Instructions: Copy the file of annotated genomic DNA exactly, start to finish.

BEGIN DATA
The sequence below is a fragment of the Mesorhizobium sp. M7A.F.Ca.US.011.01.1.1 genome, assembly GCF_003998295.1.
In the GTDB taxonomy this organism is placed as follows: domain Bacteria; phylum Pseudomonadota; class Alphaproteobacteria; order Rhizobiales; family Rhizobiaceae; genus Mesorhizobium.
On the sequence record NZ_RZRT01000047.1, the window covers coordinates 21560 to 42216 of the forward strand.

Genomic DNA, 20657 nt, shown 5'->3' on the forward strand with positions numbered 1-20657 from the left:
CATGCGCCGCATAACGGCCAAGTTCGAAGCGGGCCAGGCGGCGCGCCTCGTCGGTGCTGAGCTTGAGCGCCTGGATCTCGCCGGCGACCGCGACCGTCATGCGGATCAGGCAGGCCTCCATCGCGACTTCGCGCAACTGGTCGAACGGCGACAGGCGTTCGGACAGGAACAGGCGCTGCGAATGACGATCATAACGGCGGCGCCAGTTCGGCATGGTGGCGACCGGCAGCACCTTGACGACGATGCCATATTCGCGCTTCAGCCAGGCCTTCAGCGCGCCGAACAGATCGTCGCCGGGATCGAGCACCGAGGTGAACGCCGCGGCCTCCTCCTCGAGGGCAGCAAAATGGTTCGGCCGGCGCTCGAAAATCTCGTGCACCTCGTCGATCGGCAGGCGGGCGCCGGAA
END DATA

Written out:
The sequence below is a fragment of the Mesorhizobium sp. M7A.F.Ca.US.011.01.1.1 genome, assembly GCF_003998295.1.
In the GTDB taxonomy this organism is placed as follows: domain Bacteria; phylum Pseudomonadota; class Alphaproteobacteria; order Rhizobiales; family Rhizobiaceae; genus Mesorhizobium.
On the sequence record NZ_RZRT01000047.1, the window covers coordinates 21560 to 42216 of the forward strand.

Genomic DNA, 20657 nt, shown 5'->3' on the forward strand with positions numbered 1-20657 from the left:
CATGCGCCGCATAACGGCCAAGTTCGAAGCGGGCCAGGCGGCGCGCCTCGTCGGTGCTGAGCTTGAGCGCCTGGATCTCGCCGGCGACCGCGACCGTCATGCGGATCAGGCAGGCCTCCATCGCGACTTCGCGCAACTGGTCGAACGGCGACAGGCGTTCGGACAGGAACAGGCGCTGCGAATGACGATCATAACGGCGGCGCCAGTTCGGCATGGTGGCGACCGGCAGCACCTTGACGACGATGCCATATTCGCGCTTCAGCCAGGCCTTCAGCGCGCCGAACAGATCGTCGCCGGGATCGAGCACCGAGGTGAACGCCGCGGCCTCCTCCTCGAGGGCAGCAAAATGGTTCGGCCGGCGCTCGAAAATCTCGTGCACCTCGTCGATCGGCAGGCGGGCGCCGGAA